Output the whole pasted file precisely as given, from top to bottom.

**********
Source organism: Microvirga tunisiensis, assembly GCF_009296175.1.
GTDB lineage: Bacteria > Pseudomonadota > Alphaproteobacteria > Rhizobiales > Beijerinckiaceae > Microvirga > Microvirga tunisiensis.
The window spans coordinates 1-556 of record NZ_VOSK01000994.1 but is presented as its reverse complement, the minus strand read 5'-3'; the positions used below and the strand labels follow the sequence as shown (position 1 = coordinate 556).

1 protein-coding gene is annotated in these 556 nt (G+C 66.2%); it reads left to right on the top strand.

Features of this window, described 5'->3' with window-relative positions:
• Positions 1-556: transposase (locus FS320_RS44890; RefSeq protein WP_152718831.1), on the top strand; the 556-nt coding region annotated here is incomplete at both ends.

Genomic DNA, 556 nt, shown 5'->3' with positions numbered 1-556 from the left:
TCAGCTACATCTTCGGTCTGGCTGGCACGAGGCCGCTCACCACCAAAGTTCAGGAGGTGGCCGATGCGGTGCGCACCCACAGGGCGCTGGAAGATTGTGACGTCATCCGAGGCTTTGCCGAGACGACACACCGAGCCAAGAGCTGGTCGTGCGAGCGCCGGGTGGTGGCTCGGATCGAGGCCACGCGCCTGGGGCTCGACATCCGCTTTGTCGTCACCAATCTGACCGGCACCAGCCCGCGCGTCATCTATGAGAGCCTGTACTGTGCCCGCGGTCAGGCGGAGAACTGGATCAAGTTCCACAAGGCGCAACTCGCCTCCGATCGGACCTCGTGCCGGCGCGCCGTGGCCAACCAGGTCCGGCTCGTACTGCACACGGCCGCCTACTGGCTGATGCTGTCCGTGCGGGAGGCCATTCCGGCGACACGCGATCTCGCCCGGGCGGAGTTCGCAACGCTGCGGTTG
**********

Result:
Source organism: Microvirga tunisiensis, assembly GCF_009296175.1.
GTDB lineage: Bacteria > Pseudomonadota > Alphaproteobacteria > Rhizobiales > Beijerinckiaceae > Microvirga > Microvirga tunisiensis.
The window spans coordinates 1-556 of record NZ_VOSK01000994.1 but is presented as its reverse complement, the minus strand read 5'-3'; the positions used below and the strand labels follow the sequence as shown (position 1 = coordinate 556).

1 protein-coding gene is annotated in these 556 nt (G+C 66.2%); it reads left to right on the top strand.

Features of this window, described 5'->3' with window-relative positions:
• Positions 1-556: transposase (locus FS320_RS44890; RefSeq protein WP_152718831.1), on the top strand; the 556-nt coding region annotated here is incomplete at both ends.

Genomic DNA, 556 nt, shown 5'->3' with positions numbered 1-556 from the left:
TCAGCTACATCTTCGGTCTGGCTGGCACGAGGCCGCTCACCACCAAAGTTCAGGAGGTGGCCGATGCGGTGCGCACCCACAGGGCGCTGGAAGATTGTGACGTCATCCGAGGCTTTGCCGAGACGACACACCGAGCCAAGAGCTGGTCGTGCGAGCGCCGGGTGGTGGCTCGGATCGAGGCCACGCGCCTGGGGCTCGACATCCGCTTTGTCGTCACCAATCTGACCGGCACCAGCCCGCGCGTCATCTATGAGAGCCTGTACTGTGCCCGCGGTCAGGCGGAGAACTGGATCAAGTTCCACAAGGCGCAACTCGCCTCCGATCGGACCTCGTGCCGGCGCGCCGTGGCCAACCAGGTCCGGCTCGTACTGCACACGGCCGCCTACTGGCTGATGCTGTCCGTGCGGGAGGCCATTCCGGCGACACGCGATCTCGCCCGGGCGGAGTTCGCAACGCTGCGGTTG